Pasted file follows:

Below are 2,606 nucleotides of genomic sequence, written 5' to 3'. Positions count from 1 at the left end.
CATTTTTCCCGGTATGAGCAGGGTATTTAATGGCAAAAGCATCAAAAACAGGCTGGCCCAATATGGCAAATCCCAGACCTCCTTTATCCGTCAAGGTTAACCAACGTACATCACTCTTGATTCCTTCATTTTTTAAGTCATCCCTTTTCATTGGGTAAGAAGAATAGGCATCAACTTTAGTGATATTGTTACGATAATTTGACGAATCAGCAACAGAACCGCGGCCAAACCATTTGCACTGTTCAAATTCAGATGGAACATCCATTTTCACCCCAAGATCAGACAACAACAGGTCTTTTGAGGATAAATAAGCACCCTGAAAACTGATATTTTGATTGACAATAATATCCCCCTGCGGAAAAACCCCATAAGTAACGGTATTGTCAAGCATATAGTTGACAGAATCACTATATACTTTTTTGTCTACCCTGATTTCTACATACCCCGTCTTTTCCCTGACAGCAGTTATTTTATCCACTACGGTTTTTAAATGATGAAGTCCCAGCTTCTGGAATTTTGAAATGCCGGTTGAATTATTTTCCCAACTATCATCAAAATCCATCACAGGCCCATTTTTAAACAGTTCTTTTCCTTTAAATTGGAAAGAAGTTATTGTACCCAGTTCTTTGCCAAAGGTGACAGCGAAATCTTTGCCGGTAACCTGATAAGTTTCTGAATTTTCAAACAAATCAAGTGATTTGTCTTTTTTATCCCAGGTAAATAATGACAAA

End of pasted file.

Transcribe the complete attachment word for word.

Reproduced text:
Below are 2,606 nucleotides of genomic sequence, written 5' to 3'. Positions count from 1 at the left end.
CATTTTTCCCGGTATGAGCAGGGTATTTAATGGCAAAAGCATCAAAAACAGGCTGGCCCAATATGGCAAATCCCAGACCTCCTTTATCCGTCAAGGTTAACCAACGTACATCACTCTTGATTCCTTCATTTTTTAAGTCATCCCTTTTCATTGGGTAAGAAGAATAGGCATCAACTTTAGTGATATTGTTACGATAATTTGACGAATCAGCAACAGAACCGCGGCCAAACCATTTGCACTGTTCAAATTCAGATGGAACATCCATTTTCACCCCAAGATCAGACAACAACAGGTCTTTTGAGGATAAATAAGCACCCTGAAAACTGATATTTTGATTGACAATAATATCCCCCTGCGGAAAAACCCCATAAGTAACGGTATTGTCAAGCATATAGTTGACAGAATCACTATATACTTTTTTGTCTACCCTGATTTCTACATACCCCGTCTTTTCCCTGACAGCAGTTATTTTATCCACTACGGTTTTTAAATGATGAAGTCCCAGCTTCTGGAATTTTGAAATGCCGGTTGAATTATTTTCCCAACTATCATCAAAATCCATCACAGGCCCATTTTTAAACAGTTCTTTTCCTTTAAATTGGAAAGAAGTTATTGTACCCAGTTCTTTGCCAAAGGTGACAGCGAAATCTTTGCCGGTAACCTGATAAGTTTCTGAATTTTCAAACAAATCAAGTGATTTGTCTTTTTTATCCCAGGTAAATAATGACAAA